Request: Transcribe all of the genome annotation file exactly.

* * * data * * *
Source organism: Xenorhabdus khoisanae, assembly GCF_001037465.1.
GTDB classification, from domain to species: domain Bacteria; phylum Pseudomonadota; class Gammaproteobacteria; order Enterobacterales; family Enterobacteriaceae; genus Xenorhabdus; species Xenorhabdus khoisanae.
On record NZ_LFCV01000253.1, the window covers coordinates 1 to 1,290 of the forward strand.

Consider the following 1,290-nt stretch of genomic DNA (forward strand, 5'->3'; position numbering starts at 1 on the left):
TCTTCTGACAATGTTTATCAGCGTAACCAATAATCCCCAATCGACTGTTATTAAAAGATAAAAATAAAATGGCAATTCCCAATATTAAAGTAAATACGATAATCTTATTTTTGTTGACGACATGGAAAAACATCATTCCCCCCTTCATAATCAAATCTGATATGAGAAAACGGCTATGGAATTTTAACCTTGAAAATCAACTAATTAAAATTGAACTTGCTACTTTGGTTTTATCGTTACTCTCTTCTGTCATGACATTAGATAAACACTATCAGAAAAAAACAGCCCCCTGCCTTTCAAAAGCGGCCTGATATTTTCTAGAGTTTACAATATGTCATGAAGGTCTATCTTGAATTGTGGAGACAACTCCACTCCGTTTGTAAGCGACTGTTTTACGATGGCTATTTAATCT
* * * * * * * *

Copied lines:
Source organism: Xenorhabdus khoisanae, assembly GCF_001037465.1.
GTDB classification, from domain to species: domain Bacteria; phylum Pseudomonadota; class Gammaproteobacteria; order Enterobacterales; family Enterobacteriaceae; genus Xenorhabdus; species Xenorhabdus khoisanae.
On record NZ_LFCV01000253.1, the window covers coordinates 1 to 1,290 of the forward strand.

Consider the following 1,290-nt stretch of genomic DNA (forward strand, 5'->3'; position numbering starts at 1 on the left):
TCTTCTGACAATGTTTATCAGCGTAACCAATAATCCCCAATCGACTGTTATTAAAAGATAAAAATAAAATGGCAATTCCCAATATTAAAGTAAATACGATAATCTTATTTTTGTTGACGACATGGAAAAACATCATTCCCCCCTTCATAATCAAATCTGATATGAGAAAACGGCTATGGAATTTTAACCTTGAAAATCAACTAATTAAAATTGAACTTGCTACTTTGGTTTTATCGTTACTCTCTTCTGTCATGACATTAGATAAACACTATCAGAAAAAAACAGCCCCCTGCCTTTCAAAAGCGGCCTGATATTTTCTAGAGTTTACAATATGTCATGAAGGTCTATCTTGAATTGTGGAGACAACTCCACTCCGTTTGTAAGCGACTGTTTTACGATGGCTATTTAATCT